What to do with that stimulus check?

January 13, 2021
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By Rob Schulz

Mansfield Record

This has been a trying era for most Americans but at the same time, there have been and continue to be windfall opportunities in the way of government programs like PPP, expanded unemployment and stimulus. For those who are struggling without a job or in business decline, these funds are a lifeline to the other side of the COVID abyss we find ourselves navigating. For others, it’s extra money we weren’t expecting or counting on. Either way, it’s important to use these resources wisely.

Here in the midst of a second stimulus check mailing and PPP program, you may find yourself in a different situation than where you were at the beginning of the pandemic. With vaccinations rolling out across the country, the end is in sight. But what is in store for us on the other shore? There are still many uncertainties about what lies ahead. Global trade, how and where we work, and what people will do in their leisure time are just some of the changes we should expect to persist on a more permanent basis.

When there is uncertainty, our best defense is cold, hard cash. Cash is what allows us to live when there are threats to our livelihood. If your cash reserves are not adequate, then any windfalls should be stashed away and preserved. With cash savings, you can weather short-term storms without having to cash in long-term assets like your retirement funds or having to go into debt.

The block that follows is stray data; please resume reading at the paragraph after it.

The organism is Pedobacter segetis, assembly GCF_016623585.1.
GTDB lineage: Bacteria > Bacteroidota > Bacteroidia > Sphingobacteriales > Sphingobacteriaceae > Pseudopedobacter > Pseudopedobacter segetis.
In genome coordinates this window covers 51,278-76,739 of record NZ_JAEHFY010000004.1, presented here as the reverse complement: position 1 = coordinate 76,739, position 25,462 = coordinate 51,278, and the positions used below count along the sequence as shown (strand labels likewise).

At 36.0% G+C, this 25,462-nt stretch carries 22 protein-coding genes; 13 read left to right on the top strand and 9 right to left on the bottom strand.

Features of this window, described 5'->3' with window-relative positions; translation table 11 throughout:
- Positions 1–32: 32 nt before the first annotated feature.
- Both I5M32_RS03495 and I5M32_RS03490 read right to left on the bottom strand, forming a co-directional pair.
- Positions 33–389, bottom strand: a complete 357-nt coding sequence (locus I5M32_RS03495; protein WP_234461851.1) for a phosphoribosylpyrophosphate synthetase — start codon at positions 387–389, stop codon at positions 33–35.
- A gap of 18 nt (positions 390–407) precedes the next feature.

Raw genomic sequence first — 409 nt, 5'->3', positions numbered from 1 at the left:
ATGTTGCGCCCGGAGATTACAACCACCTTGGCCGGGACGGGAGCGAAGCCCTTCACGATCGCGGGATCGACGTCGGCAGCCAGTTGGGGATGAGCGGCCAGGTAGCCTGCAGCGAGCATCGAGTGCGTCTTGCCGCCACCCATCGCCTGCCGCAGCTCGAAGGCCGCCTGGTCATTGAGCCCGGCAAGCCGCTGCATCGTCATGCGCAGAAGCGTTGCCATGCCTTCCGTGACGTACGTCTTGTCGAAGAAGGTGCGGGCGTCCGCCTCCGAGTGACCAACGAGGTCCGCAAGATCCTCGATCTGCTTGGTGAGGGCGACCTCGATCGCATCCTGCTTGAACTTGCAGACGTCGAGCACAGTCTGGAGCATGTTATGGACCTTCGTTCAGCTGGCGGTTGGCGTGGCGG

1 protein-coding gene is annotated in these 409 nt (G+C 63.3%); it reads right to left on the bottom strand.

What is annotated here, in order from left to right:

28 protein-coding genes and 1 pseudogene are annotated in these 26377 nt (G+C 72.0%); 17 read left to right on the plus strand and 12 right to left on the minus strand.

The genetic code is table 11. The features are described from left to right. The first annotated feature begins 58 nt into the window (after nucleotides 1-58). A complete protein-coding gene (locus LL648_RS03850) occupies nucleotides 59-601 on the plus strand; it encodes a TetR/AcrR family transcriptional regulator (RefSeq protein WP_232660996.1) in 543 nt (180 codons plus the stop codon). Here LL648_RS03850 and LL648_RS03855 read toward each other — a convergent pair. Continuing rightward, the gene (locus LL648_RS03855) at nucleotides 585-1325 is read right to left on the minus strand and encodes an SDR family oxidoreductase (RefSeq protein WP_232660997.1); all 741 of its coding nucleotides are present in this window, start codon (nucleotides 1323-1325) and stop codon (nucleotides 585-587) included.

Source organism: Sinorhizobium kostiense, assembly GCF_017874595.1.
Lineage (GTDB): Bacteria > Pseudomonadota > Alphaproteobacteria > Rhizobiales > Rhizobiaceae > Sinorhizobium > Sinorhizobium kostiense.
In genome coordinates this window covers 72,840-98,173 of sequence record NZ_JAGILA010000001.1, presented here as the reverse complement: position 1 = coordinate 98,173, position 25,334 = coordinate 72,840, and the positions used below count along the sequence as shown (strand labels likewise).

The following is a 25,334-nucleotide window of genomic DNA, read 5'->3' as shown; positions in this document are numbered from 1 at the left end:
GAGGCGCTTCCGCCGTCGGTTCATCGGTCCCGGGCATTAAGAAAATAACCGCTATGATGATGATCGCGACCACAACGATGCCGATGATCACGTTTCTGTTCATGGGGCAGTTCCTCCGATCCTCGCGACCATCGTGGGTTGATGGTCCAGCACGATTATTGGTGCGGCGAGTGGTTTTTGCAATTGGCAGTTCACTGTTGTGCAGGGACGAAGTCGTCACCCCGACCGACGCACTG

Another important thing to remember with regard to uncertainty is that it always creates opportunities. As things continue to shift and change, keep your head up and your eyes open for opportunities. Many times opportunities require you to have readily available funds to take advantage of them. So again, preserving any and all funds you can as cash makes a lot of sense.

Generally speaking, most people should maintain at least six months of living expenses as cash savings, especially now. If you have adequate cash savings, then the next thing you should do with any extra money is to pay down debt. Reducing debt is one of the easiest ways to lower your monthly cost of living. The lower your living expenses, the easier it is to adjust to unforeseen circumstances.

For those who already have adequate cash savings AND have little to no debt, congratulations, you’re in the catbird seat. You can use any extra funds you receive to create opportunities for growth. I believe these opportunities can and will be found in various places going forward.

Rob Schulz is a local Certified Financial Planner and author of “Thoughts on Things Financial: Your Guide to a Chaotic Money World.” He can be reached at rob.schulz@schulzwealth.com. Buy his book here: https://www.schulzwealth.com/book/

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